Emilia, la bimba più piccola del mondo. Ecco la foto

Emilia, la bimba più piccola del mondo. Ecco la foto

Emilia Grabarczyk, ha nove mesi e ora pesa tre chili e mezzo. Quando è nata, nella clinica di St Mary, tutti pensavano che non sarebbe sopravvisuta, poichè la piccola era lunga solo 22 centimenti e pesava 225 grammi. Questo perché sarebbe nata da un parto cesareo alla venticinquesima settimana di gravidanza della mamma.

La bimba potrebbe essere il più piccolo essere umano sopravvissuto ad un parto così precoce. Emilia, infatti, batte il record della piccola Agata, 30 centimenti di lunghezza dopo trentatré settimane di gravidanza, o di Eloise, la bimba inglese che al momento del parto pesava solo 500 grammi.

 

Pic shows: Emilia's baby foot measured 3.1 centimetres in the birth A baby is said to be the smallest ever born in the world who survived a premature birth. Baby Emilia was born in a hospital in the western German city of Witten in the state of North Rhine-Westphalia. Weighing only 229 grams (8 ounces), she has been described by local media as the lightest premature baby ever born in the world. They said the previous record was held by Rumaisa Rahman, who was born in the Loyola University Medical Centre in the US city of Chicago when her mum was only 25 weeks pregnant. At birth, she was eight inches tall and weighed 8.6 ounces. For both Emiliaâs parents and the doctors, her birth is a special moment. According to the doctors she can be called a medical sensation. At birth the girl was just 8.6 inch tall, her 1.2-inch foot not much bigger than a fingernail. Dr. Bahman Gharavi, Head of Children and Youth Clinic at the hospital, said the girlâs birth was truly unique. The doctor said that the survival of the baby was only possible thanks to the joint effort of paediatricians, gynaecologists and paediatric surgeons. And thanks to Emilia. He said: "Even children with a birth weight of 14 ounces rarely survive. We have to thank Emilia as well for her own survival. She is a little fighter." At the beginning of the 26th week of pregnancy Prof Dr Sven Schiermeier, chief physician of obstetrics, decided together with the parents to deliver the baby by Caesarean section. He said that otherwise Emilia would have died in the womb as the placenta was not sufficient for her nutrition. For comparison, the doctor said that usually a foetus in the 26th week of pregnancy would have weighed around 21 ounces. For parents Lukas and Sabine Grabarczyk (34 and 30 years old) there was no question as to whether they would give the child a chance even if the odds for survival were low. The early birth was followed by a period of uncertainty. Emilia was born so early that it led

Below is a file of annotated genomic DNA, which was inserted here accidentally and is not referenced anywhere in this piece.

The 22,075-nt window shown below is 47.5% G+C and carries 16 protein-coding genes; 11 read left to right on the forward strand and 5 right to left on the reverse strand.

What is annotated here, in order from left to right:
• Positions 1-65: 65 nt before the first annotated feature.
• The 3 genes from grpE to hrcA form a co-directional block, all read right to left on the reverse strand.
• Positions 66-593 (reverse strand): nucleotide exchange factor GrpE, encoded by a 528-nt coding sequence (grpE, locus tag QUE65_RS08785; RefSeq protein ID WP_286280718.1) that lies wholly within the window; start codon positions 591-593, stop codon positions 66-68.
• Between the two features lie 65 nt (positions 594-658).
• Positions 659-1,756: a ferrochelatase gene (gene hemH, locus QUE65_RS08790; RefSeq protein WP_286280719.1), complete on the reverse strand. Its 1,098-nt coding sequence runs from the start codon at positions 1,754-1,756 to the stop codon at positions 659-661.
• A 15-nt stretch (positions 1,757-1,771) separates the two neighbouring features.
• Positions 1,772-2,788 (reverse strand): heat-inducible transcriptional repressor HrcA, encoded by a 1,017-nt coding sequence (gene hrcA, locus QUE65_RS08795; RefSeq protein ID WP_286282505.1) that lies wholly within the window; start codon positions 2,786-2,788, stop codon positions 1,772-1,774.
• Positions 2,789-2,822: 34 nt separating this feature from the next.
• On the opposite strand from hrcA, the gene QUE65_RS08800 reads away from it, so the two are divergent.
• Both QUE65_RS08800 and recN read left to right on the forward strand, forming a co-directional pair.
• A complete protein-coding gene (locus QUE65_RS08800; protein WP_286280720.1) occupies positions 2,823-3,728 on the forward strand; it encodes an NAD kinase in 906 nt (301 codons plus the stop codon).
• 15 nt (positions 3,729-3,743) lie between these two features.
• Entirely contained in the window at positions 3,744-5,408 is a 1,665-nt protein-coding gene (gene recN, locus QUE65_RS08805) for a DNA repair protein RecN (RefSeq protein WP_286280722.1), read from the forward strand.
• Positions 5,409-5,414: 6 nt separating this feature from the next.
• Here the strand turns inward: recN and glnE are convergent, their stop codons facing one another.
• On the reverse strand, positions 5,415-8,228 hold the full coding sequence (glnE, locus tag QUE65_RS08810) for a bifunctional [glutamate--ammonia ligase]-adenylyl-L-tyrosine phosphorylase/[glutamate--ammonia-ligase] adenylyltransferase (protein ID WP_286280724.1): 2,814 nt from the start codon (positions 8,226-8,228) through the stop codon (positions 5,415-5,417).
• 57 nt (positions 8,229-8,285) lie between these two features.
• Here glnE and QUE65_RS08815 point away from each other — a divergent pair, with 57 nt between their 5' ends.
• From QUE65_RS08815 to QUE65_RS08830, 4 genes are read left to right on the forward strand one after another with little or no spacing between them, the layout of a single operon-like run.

Pic shows: Emilia’s baby foot measured 3.1 centimetres in the birth A baby is said to be the smallest ever born in the world who survived a premature birth. Baby Emilia was born in a hospital in the western German city of Witten in the state of North Rhine-Westphalia. Weighing only 229 grams (8 ounces), she has been described by local media as the lightest premature baby ever born in the world. They said the previous record was held by Rumaisa Rahman, who was born in the Loyola University Medical Centre in the US city of Chicago when her mum was only 25 weeks pregnant. At birth, she was eight inches tall and weighed 8.6 ounces. For both Emiliaâs parents and the doctors, her birth is a special moment. According to the doctors she can be called a medical sensation. At birth the girl was just 8.6 inch tall, her 1.2-inch foot not much bigger than a fingernail. Dr. Bahman Gharavi, Head of Children and Youth Clinic at the hospital, said the girlâs birth was truly unique. The doctor said that the survival of the baby was only possible thanks to the joint effort of paediatricians, gynaecologists and paediatric surgeons. And thanks to Emilia. He said: “Even children with a birth weight of 14 ounces rarely survive. We have to thank Emilia as well for her own survival. She is a little fighter.” At the beginning of the 26th week of pregnancy Prof Dr Sven Schiermeier, chief physician of obstetrics, decided together with the parents to deliver the baby by Caesarean section. He said that otherwise Emilia would have died in the womb as the placenta was not sufficient for her nutrition. For comparison, the doctor said that usually a foetus in the 26th week of pregnancy would have weighed around 21 ounces. For parents Lukas and Sabine Grabarczyk (34 and 30 years old) there was no question as to whether they would give the child a chance even if the odds for survival were low. The early birth was followed by a period of uncertainty. Emilia was born so early that it led